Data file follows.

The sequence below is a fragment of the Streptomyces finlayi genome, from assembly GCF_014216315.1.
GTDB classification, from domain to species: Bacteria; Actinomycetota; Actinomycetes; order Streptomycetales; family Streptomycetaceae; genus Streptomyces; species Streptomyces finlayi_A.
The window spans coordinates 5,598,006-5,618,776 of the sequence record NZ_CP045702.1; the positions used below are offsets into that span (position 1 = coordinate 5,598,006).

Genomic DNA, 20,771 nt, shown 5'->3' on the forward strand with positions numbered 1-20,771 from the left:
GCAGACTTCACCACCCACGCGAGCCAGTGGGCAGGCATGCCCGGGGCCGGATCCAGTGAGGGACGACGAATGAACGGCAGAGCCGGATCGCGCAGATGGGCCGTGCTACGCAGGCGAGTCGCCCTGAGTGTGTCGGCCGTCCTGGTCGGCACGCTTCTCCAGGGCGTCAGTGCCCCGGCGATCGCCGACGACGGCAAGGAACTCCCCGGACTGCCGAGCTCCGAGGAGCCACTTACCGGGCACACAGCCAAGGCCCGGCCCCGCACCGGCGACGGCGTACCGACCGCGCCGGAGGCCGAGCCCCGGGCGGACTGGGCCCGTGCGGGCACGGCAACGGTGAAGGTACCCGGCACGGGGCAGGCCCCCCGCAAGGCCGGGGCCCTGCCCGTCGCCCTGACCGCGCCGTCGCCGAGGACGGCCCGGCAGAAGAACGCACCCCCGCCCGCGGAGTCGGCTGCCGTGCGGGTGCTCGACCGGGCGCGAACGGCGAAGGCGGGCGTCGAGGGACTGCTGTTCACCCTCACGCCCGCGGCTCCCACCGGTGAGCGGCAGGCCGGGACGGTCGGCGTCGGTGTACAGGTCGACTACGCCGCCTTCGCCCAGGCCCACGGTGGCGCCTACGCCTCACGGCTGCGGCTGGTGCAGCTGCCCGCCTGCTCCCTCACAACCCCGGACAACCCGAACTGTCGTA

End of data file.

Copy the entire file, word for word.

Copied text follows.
The sequence below is a fragment of the Streptomyces finlayi genome, from assembly GCF_014216315.1.
GTDB classification, from domain to species: Bacteria; Actinomycetota; Actinomycetes; order Streptomycetales; family Streptomycetaceae; genus Streptomyces; species Streptomyces finlayi_A.
The window spans coordinates 5,598,006-5,618,776 of the sequence record NZ_CP045702.1; the positions used below are offsets into that span (position 1 = coordinate 5,598,006).

Genomic DNA, 20,771 nt, shown 5'->3' on the forward strand with positions numbered 1-20,771 from the left:
GCAGACTTCACCACCCACGCGAGCCAGTGGGCAGGCATGCCCGGGGCCGGATCCAGTGAGGGACGACGAATGAACGGCAGAGCCGGATCGCGCAGATGGGCCGTGCTACGCAGGCGAGTCGCCCTGAGTGTGTCGGCCGTCCTGGTCGGCACGCTTCTCCAGGGCGTCAGTGCCCCGGCGATCGCCGACGACGGCAAGGAACTCCCCGGACTGCCGAGCTCCGAGGAGCCACTTACCGGGCACACAGCCAAGGCCCGGCCCCGCACCGGCGACGGCGTACCGACCGCGCCGGAGGCCGAGCCCCGGGCGGACTGGGCCCGTGCGGGCACGGCAACGGTGAAGGTACCCGGCACGGGGCAGGCCCCCCGCAAGGCCGGGGCCCTGCCCGTCGCCCTGACCGCGCCGTCGCCGAGGACGGCCCGGCAGAAGAACGCACCCCCGCCCGCGGAGTCGGCTGCCGTGCGGGTGCTCGACCGGGCGCGAACGGCGAAGGCGGGCGTCGAGGGACTGCTGTTCACCCTCACGCCCGCGGCTCCCACCGGTGAGCGGCAGGCCGGGACGGTCGGCGTCGGTGTACAGGTCGACTACGCCGCCTTCGCCCAGGCCCACGGTGGCGCCTACGCCTCACGGCTGCGGCTGGTGCAGCTGCCCGCCTGCTCCCTCACAACCCCGGACAACCCGAACTGTCGTA